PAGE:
Despite my long career in the professional nail industry I am unadventurous when it comes to my own nails.
Myriam Clifford is disappointed in me. Myriam, whose career in this business spans more years than mine and who herself commanded a major polish company for a long time, is complaining, in her very diplomatic way, about my “color rut.” “You are a representative of the professional nail industry,” she says, “You’ve been wearing that same color as long as I’ve known you. You should be a walking billboard for color and fashion.”
Despite my long career in the professional nail industry I am unadventurous when it comes to my own nails. Of course, I’m willing to try anything, but you’ll usually see me in the same short, square red nails I’ve worn for years. Blues are in? Yes, Cyndy is wearing red. French manicures all the rage? Yes, see Cyndy in red. Purples, yellows, greens, darks, pales, you name it, it’s crossed my desk. And yet, Cyndy is in red.
So the next time I see Myriam I’m wearing a pale purple. I wave my hands extravagantly and gesture to get her to notice that I am wearing something not even in the red family. Finally, frustrated, I ask her, “WHEN are you going to say something about my nails?” “Purple’s out,” she says, with a helpless shake of her head. “OK, fine,” I say, “give me some polish. I’m getting out of my rut!”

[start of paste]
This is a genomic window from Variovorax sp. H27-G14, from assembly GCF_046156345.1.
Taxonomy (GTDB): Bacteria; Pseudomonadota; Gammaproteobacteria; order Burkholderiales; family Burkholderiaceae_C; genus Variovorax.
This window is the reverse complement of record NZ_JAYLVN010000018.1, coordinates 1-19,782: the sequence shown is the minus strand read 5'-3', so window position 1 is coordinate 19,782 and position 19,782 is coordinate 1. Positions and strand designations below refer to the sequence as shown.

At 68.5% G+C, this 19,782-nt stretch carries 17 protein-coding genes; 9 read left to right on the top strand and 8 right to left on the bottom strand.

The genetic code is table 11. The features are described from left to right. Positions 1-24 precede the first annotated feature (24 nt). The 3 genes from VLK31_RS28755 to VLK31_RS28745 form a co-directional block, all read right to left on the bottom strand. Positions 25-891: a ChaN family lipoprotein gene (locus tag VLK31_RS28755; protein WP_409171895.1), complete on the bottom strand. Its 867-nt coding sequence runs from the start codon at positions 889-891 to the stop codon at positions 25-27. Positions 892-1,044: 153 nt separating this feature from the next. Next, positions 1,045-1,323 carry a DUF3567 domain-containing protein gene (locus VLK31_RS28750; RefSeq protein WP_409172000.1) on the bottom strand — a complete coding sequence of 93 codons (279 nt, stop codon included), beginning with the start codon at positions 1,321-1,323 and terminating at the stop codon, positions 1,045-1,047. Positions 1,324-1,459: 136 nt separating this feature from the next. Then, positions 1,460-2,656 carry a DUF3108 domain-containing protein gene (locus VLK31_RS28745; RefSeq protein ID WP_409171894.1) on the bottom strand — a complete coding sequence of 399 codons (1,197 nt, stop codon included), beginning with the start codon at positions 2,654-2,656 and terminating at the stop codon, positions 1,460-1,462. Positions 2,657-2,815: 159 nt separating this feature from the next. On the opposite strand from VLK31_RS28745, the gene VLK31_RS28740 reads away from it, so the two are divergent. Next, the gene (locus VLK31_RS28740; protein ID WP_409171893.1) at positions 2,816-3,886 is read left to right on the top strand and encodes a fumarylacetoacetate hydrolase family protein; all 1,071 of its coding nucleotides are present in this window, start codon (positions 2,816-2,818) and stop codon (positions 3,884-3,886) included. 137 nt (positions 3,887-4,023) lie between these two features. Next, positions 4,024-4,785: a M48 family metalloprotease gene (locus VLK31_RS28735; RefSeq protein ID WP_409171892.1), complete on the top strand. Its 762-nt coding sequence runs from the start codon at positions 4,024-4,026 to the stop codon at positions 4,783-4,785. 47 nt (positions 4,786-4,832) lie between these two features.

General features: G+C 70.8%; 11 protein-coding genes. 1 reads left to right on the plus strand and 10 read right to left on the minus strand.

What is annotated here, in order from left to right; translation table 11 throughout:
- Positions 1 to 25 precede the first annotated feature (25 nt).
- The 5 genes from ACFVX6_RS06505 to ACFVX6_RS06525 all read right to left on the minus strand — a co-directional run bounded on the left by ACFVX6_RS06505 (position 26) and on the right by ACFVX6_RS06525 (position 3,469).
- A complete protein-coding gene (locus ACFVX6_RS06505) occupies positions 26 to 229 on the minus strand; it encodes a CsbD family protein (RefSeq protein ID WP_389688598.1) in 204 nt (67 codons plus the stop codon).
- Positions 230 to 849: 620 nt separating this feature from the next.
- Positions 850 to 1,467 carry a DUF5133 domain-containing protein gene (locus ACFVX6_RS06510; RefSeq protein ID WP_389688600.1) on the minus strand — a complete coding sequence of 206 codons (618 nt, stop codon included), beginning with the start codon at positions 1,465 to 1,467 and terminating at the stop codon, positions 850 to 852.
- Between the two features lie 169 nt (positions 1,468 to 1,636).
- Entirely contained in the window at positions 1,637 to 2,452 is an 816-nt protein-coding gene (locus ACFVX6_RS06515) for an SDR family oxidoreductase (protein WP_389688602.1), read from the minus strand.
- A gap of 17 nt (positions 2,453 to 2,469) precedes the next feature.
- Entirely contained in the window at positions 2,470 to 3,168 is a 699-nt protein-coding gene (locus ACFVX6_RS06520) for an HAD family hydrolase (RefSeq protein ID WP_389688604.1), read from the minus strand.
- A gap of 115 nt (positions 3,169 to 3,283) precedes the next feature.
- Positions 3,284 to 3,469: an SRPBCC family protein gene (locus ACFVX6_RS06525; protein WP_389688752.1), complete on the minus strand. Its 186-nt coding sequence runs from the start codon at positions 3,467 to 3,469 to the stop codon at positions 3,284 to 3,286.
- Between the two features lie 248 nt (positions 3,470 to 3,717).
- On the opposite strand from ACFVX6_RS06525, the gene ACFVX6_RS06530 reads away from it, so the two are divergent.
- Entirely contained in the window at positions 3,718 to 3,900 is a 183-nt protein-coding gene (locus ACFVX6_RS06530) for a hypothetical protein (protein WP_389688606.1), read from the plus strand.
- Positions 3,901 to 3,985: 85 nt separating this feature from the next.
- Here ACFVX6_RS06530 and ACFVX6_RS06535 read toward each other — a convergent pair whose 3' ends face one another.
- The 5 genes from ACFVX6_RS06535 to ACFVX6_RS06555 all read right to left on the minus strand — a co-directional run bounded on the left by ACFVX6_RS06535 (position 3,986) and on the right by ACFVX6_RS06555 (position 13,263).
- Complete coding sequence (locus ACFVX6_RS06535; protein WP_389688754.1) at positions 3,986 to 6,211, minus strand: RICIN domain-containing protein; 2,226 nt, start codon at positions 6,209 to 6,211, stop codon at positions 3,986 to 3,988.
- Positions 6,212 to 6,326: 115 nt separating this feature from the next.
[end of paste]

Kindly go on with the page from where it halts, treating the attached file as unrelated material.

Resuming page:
Next, I try Myriam’s recommendation of a deep coral orange. The hue makes sense for my coloring. I love orange so much it’s all over my house. And yet, it’s not quite right on my nails. It looks flat, rather than blending nicely with my freckles (which, now that I’m so self-conscious, really are beginning to look like liver spots). Out comes the acetone, off comes orange.
Finally, Myriam’s last suggestion: a very deep purple, almost black. I liked the look of it, the dark, short squarish nails. They looked like a style from the 1940s to me. But then a friend asks, “You? You’re going Goth?” I guess that’s what happens with fashion: What looks like 1940s to me, fashionably retro and still chic, looks anachronistic to someone else who’s been keeping up with the times.
I give up. I take off the final experiment in color and I slip back into something comfortable, and something enduringly fashionable. I am once again the Lady in Red. This business is about options. Red is not a rut for me now, it’s my signature.